That engine however needed fairly lengthy breaking in (a term oft used for pre 1990 cars) before its full performance was developed. Fuel consumption of around 43 m.p.g. was hard to beat, even if you were belting the bejesus out of it. Learn to use a light foot and you could expect better than 48 m.p.g., and even 50 m.p.g. was possible and reported by many drivers.
Climbing into the Fiat was easy, although a tall driver needed to duck their head under the top edge of the door opening. Once in, it was better to sit well up over the wheel as the pedals were designed for a near vertical angle of attack and the grooved metal pad of the clutch could jam under the foot if you stabbed at it too acutely. The starter and choke were operated by a pair of pull up levers on the tunnnel just behind the gearlever, a bit like twin-engined aircraft throttles. The technique was to lift the port one first (choke) and then the starboard (starter), keeping your right foot well away from the accelerator.
Whenever anyone tried a cold start using the throttle they had trouble; without it the starter wheezed into life rather bronchially and suddenly the engine was puttering on its own. Being a 4-stroke twin it sounded uncertain at first (half the firing impulses of the normal four most people were familiar with) but it pulled willingly from cold. Being air-cooled, warming up was fast and within a very short distance the choke lever could be pushed to the floor and forgotten.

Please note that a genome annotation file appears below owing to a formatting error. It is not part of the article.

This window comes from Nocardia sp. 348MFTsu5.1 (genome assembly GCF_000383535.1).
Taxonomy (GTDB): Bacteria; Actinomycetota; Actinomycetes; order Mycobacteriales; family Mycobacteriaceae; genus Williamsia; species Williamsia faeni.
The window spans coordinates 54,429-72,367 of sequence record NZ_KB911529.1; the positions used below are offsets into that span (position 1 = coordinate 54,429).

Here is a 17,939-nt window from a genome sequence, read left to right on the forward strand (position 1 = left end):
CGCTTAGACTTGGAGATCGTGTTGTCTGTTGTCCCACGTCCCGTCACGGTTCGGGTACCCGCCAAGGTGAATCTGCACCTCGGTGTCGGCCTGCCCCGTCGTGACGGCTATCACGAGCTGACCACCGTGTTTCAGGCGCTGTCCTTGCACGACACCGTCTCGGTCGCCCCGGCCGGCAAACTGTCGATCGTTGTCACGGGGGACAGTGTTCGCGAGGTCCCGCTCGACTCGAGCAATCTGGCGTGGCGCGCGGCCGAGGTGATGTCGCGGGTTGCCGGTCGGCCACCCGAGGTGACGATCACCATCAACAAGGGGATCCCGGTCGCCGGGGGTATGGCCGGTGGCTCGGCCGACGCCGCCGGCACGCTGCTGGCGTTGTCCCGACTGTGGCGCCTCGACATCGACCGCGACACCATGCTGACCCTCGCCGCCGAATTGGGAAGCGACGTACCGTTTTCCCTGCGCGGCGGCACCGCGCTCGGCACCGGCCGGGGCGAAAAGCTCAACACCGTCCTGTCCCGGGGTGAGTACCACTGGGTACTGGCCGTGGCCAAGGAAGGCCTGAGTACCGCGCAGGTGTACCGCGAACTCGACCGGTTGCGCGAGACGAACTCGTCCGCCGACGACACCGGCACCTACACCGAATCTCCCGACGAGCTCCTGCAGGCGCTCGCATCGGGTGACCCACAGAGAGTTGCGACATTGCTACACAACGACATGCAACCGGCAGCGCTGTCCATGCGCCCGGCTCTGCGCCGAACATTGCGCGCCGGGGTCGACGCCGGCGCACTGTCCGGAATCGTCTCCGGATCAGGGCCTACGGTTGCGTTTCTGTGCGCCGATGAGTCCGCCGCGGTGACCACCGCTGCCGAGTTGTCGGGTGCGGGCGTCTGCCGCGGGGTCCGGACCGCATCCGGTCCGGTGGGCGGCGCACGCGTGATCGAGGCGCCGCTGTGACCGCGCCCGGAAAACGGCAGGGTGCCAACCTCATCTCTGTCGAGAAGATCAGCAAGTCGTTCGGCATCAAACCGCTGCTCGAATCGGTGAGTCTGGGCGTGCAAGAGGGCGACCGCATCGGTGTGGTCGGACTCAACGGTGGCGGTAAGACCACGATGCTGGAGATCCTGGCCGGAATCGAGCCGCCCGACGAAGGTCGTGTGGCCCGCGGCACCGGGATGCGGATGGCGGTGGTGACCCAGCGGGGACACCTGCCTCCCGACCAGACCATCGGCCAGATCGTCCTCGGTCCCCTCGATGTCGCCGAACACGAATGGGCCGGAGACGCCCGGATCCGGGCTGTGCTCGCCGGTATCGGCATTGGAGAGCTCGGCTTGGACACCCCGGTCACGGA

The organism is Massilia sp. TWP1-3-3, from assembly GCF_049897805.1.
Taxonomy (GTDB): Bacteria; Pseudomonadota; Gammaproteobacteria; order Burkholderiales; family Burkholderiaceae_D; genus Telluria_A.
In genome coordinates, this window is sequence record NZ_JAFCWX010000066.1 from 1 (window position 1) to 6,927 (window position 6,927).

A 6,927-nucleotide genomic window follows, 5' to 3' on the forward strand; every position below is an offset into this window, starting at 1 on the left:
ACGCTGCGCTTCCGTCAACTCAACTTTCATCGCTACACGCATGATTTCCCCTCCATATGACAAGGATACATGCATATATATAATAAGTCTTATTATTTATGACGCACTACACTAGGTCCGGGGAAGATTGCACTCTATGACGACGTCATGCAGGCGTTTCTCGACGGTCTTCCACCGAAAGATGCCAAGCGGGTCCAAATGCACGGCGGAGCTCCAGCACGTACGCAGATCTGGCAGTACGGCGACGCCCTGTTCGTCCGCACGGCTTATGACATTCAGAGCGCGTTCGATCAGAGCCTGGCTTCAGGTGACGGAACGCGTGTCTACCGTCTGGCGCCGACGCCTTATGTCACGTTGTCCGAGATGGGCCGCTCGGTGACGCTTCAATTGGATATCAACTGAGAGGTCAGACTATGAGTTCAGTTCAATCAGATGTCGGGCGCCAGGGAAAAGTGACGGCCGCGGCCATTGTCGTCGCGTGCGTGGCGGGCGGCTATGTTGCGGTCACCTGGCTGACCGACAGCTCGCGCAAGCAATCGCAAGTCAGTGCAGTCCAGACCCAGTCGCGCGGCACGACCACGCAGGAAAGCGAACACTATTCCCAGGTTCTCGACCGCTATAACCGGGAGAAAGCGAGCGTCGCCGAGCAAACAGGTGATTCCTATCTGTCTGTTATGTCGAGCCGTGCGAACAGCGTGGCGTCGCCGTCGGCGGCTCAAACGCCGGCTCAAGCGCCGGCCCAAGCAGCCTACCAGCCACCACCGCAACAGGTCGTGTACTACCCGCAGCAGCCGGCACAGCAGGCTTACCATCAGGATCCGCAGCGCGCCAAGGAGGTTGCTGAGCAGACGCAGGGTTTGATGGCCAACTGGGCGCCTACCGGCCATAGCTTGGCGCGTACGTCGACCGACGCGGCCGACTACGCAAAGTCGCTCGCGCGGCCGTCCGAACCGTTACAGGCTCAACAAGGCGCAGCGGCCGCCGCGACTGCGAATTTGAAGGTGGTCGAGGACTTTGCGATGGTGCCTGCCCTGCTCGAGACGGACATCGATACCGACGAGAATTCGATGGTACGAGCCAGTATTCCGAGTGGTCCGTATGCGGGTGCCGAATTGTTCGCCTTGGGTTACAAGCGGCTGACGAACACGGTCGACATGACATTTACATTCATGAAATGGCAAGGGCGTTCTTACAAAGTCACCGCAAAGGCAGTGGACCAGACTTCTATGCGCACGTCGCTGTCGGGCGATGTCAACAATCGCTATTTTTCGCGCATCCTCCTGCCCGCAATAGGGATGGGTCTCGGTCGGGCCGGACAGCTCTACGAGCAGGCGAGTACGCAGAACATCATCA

There was no synchromesh as such in the 4-speed gearrbox, but dog-catch engagement as on a motorcycle. Changing up could be very fast by snatching the stout lever straight through from one ratio to the next, the 500 leaping forwards eagerly each time a higher gear engaged, but with a slight "crunch." For silent changes you needed to pause in neutral momentarily when moving up through the box, and to blip the throttle at the same point - with the clutch engaged when changing down. Often it was easier not to bother with the clutch pedal at all, many owners claiming that clutchless changes were no more difficult.
The gearing overall was very low, to make the most of the limited engine power, and in first the 500 ran out of revs above 15 m.p.h. Second just made 30 and third would go on to about 45, although there were advisory marks on the speedometer at appreciably lower speeds.